A federal judge signed off on a $1.53 billion jury verdict in favor of Alcatel-Lucent SA in a digital music patent dispute against Microsoft Corp.
U.S. District Court Judge Rudi M. Brewster in San Diego entered his judgment Monday, concluding Microsoft’s Windows Media Player software infringed on patents owned by Lucent Technologies Inc., a U.S. telecommunications equipment maker acquired last year by France-based Alcatel.
The damages were awarded by a jury in February.
Microsoft spokesman Guy Esnouf said the company would challenge the ruling during a June 20 hearing.
Itron net income up slightly
Liberty Lake-based Itron Inc. reported first quarter net income grew slightly to $7.18 million from a year-earlier profit of $7.07 million on fewer shares outstanding.
The company, which provides products and services for the utilities industry, reported earnings of 26 cents per share, down from 27 cents one year earlier, on fewer shares outstanding.
Total revenue declined nearly 5 percent to $147.9 million, from $155.6 million in first quarter 2006.
In a conference call, company officials forecast second-quarter revenue of $370 million to $390 million, and 2007 earnings of $2.60 to $2.90 a share, excluding items, on revenue of $1.4 billion to $1.43 billion.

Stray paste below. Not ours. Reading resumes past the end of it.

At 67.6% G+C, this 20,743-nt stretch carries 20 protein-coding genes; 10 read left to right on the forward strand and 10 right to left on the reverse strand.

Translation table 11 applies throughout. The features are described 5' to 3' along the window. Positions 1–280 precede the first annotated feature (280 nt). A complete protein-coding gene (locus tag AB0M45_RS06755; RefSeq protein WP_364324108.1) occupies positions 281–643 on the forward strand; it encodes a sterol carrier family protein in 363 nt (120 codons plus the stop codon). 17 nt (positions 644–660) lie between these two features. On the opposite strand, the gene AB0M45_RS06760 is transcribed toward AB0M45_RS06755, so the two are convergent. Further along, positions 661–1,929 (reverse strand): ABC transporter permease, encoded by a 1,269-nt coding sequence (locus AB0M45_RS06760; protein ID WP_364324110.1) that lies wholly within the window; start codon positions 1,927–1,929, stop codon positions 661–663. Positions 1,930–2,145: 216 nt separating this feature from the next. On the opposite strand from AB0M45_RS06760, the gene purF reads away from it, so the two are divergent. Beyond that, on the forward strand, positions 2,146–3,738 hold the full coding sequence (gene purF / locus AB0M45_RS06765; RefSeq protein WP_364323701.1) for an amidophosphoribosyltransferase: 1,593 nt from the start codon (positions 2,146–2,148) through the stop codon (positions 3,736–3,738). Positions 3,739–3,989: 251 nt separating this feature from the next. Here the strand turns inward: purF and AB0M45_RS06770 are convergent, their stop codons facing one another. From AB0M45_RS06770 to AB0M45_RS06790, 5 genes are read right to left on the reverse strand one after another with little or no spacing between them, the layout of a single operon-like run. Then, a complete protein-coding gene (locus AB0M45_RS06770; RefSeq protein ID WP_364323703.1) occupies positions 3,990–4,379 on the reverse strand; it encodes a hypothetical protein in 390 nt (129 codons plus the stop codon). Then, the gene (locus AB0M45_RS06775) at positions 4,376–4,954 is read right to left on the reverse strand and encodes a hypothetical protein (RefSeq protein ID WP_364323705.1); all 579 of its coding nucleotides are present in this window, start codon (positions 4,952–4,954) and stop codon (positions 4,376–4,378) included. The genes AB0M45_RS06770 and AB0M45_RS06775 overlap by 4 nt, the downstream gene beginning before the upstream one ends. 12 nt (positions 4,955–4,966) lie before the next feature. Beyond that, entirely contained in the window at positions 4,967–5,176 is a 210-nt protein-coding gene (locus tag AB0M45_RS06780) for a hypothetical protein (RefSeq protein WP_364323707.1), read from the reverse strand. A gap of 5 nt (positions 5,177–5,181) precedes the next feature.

Hecla nets $8.1 million
Higher metals prices helped Hecla Mining Co. post a net income of $8.1 million during the first quarter, which amounted to 7 cents per share.
Silver prices averaged $13.31 per ounce during the first quarter, and gold, lead and zinc were also trading higher.
Credits for lead and zinc production actually led to a negative costs of $1.12 for each ounce of silver mined during the first quarter, said Phil Baker, Hecla’s president and chief executive officer.
The company produced 1.6 million ounces of silver during the first quarter, and more than 36,000 ounces of gold. About half of the silver was produced at the Lucky Friday Mine in Mullan, Idaho.
Hecla’s first-quarter results compared to a net income of $38.4 million during the first quarter of 2006, which included a one-time gain of $36.4 million from the sale of investments.
Apple promises less-toxic iPods
Apple Inc. Chief Executive Steve Jobs fired back at environmentalists Wednesday, saying the maker of the ubiquitous iPod is an industry leader in removing toxic chemicals from its products and promoting recycling.
Apple plans to completely eliminate the use of arsenic in all of its displays by the end of 2008, and the company will eventually stop using mercury and will transition to LED backlighting whenever possible, Jobs wrote in a five-page memo published on the company’s Web site.